Articular cartilage is a unique tissue in joint that is constantly subjected to stress and is very vulnerable to traumatic injury or degenerative conditions. This is especially true in large weight-bearing joints such as the knee. When a teenage, young adult, or middle-age adult has a localized area of a full thickness cartilage or a full thickness cartilage and bone defect, this is in effect a localized area of osteoarthritis.
In patients with large defects, or in defects involving the bone, an effective treatment for the cartilage deficiency is a fresh osteoarticular allograft. These allografts are obtained from young donors who had the same size knee as the affected patient.
The workup for determining if a patient is a candidate for a fresh osteoarticular allograft is very important. Alignment must be assessed to make sure they are not putting extra stress on the affected compartment, the patient should have intact ligaments so there is no instability (or be able to have a concurrent ligament reconstruction), and it is important to determine that the patient has a normal amount of meniscus present to provide cushioning to the joint so that the joint is not overloaded. In addition, it is important that there not be cartilage lesions on the opposing articular cartilage surface, “a bipolar lesion”, because these types of lesions do not do as well with any type of cartilage resurfacing procedure. Another important piece of the workup is obtaining sizing x-rays of the knee such that the appropriate size donor graft can be obtaining in the future.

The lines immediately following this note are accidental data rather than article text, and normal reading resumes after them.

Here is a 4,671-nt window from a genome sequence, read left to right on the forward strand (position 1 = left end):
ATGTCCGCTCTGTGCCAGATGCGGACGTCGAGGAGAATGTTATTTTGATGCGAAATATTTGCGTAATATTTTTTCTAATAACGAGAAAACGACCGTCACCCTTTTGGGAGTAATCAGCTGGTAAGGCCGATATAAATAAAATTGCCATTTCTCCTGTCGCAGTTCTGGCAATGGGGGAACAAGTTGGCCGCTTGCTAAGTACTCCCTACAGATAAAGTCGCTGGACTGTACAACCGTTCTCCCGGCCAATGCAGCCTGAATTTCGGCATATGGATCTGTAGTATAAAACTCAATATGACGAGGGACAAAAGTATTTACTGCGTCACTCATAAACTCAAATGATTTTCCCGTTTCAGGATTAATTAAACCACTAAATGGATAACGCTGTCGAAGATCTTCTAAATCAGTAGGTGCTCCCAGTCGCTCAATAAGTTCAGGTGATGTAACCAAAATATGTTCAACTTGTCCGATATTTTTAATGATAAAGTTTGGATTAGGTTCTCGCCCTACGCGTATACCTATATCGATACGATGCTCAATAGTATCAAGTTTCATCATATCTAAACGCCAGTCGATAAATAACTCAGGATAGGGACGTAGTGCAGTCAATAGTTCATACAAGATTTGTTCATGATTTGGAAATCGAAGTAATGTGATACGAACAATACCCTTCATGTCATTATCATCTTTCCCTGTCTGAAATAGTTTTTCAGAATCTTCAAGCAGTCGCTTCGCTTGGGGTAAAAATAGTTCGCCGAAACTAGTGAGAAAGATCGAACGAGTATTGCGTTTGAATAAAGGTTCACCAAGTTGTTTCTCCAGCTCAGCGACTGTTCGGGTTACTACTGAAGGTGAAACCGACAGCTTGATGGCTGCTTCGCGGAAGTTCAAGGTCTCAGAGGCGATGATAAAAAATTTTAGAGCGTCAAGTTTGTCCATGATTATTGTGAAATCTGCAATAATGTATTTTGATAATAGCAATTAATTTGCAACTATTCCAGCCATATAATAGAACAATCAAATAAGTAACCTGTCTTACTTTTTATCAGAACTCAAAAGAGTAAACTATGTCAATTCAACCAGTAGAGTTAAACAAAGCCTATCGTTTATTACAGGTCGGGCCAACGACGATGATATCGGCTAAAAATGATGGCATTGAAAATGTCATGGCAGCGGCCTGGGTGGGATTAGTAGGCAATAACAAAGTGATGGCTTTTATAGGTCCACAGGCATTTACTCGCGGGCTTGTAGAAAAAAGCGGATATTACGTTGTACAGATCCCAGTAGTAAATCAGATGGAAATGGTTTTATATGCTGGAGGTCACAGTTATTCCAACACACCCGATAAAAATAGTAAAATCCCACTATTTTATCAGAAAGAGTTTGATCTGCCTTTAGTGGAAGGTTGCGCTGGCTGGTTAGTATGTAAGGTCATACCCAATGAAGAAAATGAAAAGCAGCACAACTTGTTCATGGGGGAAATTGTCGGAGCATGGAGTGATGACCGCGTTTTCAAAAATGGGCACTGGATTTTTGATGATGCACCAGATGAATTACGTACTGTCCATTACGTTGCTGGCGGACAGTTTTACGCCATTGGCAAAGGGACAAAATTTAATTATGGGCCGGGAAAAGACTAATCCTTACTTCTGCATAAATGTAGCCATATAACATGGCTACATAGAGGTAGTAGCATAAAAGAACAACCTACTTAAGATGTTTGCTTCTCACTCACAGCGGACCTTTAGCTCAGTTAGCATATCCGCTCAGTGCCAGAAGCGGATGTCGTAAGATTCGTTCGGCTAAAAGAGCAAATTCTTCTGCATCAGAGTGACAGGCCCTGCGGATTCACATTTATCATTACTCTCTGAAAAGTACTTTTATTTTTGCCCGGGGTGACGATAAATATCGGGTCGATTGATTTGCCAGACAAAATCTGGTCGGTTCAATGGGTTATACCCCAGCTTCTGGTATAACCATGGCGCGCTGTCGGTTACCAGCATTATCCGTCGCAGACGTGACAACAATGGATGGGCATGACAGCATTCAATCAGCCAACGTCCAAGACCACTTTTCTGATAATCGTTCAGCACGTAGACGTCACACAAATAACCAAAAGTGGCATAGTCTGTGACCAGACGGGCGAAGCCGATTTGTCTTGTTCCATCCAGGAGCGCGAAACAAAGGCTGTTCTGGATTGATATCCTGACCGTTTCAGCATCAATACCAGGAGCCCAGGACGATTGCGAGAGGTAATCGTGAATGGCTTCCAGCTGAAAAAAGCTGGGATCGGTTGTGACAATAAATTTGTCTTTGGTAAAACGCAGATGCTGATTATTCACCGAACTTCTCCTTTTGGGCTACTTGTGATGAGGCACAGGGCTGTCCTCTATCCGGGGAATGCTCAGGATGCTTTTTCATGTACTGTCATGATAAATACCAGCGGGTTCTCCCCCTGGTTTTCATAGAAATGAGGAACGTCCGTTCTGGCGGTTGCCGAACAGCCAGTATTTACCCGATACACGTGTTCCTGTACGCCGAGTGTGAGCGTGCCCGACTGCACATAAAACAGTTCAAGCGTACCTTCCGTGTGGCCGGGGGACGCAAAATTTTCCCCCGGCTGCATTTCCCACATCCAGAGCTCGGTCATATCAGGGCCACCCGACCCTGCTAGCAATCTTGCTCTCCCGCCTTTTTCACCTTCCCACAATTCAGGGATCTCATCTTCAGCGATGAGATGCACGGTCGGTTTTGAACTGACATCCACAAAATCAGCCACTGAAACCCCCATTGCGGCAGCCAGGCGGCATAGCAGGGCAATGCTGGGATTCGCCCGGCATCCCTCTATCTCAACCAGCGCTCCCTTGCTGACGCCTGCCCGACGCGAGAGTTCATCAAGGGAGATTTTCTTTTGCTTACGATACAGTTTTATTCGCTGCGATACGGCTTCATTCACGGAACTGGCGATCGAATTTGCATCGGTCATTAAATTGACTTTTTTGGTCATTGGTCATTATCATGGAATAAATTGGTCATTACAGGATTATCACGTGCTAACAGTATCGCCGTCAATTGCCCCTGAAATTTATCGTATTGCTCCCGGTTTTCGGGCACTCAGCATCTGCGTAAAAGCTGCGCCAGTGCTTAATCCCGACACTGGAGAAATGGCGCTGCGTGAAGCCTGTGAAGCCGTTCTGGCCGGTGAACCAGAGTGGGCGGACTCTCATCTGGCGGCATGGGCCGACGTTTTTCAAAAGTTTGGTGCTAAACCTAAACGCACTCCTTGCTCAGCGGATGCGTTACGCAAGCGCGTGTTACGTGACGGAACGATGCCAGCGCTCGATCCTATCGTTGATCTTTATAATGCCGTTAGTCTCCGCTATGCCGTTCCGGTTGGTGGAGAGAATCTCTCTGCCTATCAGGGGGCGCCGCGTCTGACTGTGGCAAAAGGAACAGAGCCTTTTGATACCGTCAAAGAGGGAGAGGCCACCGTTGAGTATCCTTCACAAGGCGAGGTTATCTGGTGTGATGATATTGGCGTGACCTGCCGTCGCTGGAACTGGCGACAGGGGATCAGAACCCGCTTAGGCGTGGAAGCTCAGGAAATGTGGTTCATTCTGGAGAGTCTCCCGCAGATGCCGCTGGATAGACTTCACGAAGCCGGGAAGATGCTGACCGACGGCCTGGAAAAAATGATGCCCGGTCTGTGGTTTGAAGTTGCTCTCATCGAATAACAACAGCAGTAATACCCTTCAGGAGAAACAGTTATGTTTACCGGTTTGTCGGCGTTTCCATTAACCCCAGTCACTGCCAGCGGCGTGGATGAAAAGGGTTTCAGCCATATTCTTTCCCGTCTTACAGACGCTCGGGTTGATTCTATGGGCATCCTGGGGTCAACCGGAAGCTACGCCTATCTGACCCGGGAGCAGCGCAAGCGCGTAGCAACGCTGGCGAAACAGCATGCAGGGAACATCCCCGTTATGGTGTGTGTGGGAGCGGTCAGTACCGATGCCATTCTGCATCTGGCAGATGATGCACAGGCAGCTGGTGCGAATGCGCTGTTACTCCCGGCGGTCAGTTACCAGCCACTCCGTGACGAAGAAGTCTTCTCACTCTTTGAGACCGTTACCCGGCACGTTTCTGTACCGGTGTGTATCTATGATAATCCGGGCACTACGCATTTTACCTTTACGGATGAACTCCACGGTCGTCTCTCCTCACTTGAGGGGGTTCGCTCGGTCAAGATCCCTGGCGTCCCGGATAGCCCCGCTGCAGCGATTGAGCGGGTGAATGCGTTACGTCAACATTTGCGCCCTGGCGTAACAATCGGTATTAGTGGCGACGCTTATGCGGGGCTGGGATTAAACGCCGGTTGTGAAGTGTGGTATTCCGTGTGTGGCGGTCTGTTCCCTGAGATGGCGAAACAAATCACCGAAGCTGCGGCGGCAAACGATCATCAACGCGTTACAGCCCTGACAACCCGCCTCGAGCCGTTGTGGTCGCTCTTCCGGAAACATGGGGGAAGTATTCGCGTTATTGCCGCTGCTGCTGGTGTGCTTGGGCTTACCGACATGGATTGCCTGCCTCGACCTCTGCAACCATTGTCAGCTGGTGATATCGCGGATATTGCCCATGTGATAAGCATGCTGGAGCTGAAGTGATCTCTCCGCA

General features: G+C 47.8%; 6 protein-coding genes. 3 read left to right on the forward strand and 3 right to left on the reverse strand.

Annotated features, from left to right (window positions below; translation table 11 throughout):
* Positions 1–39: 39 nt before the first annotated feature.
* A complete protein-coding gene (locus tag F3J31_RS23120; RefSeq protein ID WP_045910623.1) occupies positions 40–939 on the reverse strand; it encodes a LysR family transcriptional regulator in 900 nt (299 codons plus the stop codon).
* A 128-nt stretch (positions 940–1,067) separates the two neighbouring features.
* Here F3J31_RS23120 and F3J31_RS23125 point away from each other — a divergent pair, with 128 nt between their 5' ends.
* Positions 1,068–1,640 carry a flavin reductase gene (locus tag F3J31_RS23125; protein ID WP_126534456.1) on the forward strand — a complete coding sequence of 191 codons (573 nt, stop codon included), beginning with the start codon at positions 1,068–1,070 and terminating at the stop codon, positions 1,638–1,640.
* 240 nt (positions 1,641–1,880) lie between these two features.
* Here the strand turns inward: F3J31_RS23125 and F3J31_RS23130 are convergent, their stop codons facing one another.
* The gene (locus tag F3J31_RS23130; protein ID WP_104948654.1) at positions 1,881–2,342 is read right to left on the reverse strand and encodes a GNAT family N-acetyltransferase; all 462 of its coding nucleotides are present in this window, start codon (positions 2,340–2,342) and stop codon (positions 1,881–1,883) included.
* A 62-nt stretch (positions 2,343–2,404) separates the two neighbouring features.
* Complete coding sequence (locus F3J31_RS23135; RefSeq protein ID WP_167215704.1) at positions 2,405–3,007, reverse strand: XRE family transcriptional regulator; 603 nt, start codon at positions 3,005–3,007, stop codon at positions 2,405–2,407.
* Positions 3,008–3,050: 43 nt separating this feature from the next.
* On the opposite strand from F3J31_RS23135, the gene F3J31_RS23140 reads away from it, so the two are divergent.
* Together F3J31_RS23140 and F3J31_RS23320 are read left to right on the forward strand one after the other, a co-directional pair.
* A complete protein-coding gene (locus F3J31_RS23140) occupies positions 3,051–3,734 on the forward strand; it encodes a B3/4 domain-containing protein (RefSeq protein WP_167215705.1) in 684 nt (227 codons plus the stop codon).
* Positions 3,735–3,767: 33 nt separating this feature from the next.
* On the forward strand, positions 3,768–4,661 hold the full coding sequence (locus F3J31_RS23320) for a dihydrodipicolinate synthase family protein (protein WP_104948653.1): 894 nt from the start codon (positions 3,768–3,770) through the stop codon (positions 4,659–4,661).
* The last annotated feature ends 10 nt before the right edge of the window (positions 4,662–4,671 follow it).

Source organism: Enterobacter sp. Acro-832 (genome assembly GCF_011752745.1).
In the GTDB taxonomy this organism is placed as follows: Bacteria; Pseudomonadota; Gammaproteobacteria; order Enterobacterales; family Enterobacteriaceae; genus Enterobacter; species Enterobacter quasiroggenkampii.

Description of Osteoarticular Allografts
The fresh osteoarticular allograft needs to be implanted via an open incision that allows access to the joint. In most locations of the knee, these incisions can be small, which helps to avoid any quadriceps muscle shutdown. However, there are times when they are in difficult to access locations where the incisions must be larger to make sure the graft can be properly placed.
One of the keys for success of osteoarticular allografts is transplanting a refrigerated allograft within the first 15-28 days postoperatively. It takes 14 days for assessment of the grafts to make sure there are no viral or bacterial contaminants. We strive to implant the grafts as soon as possible once they have passed testing to try and provide the most viable cells to the patient.
Fresh osteoarticular allografts have been found to result in significant functional and clinical improvement after an average follow up of three years, in our patient who have been treated for a full thickness osteochondral defect to the femoral condyle, with similar outcomes to historical reports in other centers for patients treated with fresh osteoarticular allograft implants.
It is very important that a careful assessment be made as to whether a patient is a candidate for this surgery. In addition, while this procedure is not felt to be a cure for arthritis, many patients can get 10 years or more of significant improved outcomes with this surgery. In effect, this is a “biologic resurfacing” procedure and it is important to recognize that not all patients can return back to full impact activities after the surgery.
Patients who receive a fresh osteoarticular allograft need to be non-weightbearing for 8 weeks after surgery. During this time, they are in a continuous passive motion (CPM) device for 8-10 hours per day. In patients with a single donor plug, they are allowed to work on a stationary bike once the surgical incision is adequately healed (usually at about two weeks after surgery). Physical therapy is initiated immediately after surgery to work on quadriceps muscle reactivation, knee motion, and to control swelling.
At 8 weeks postop, radiographs are obtained to verify sufficient healing of the donor graft. Once adequate healing is confirmed, patients are progressed on a partial weight bearing program, advancing at ¼ body weight per week until they are fully weight bearing. The use of a stationary bike with resistance and leg presses at ¼ body wright are also initiated.
Patients may fully wean off crutches at 3 months postop and progress in proprioceptive and agility exercises. Impact activities need to be approved by the surgeon and may be initiated at between 6-9 months after surgery.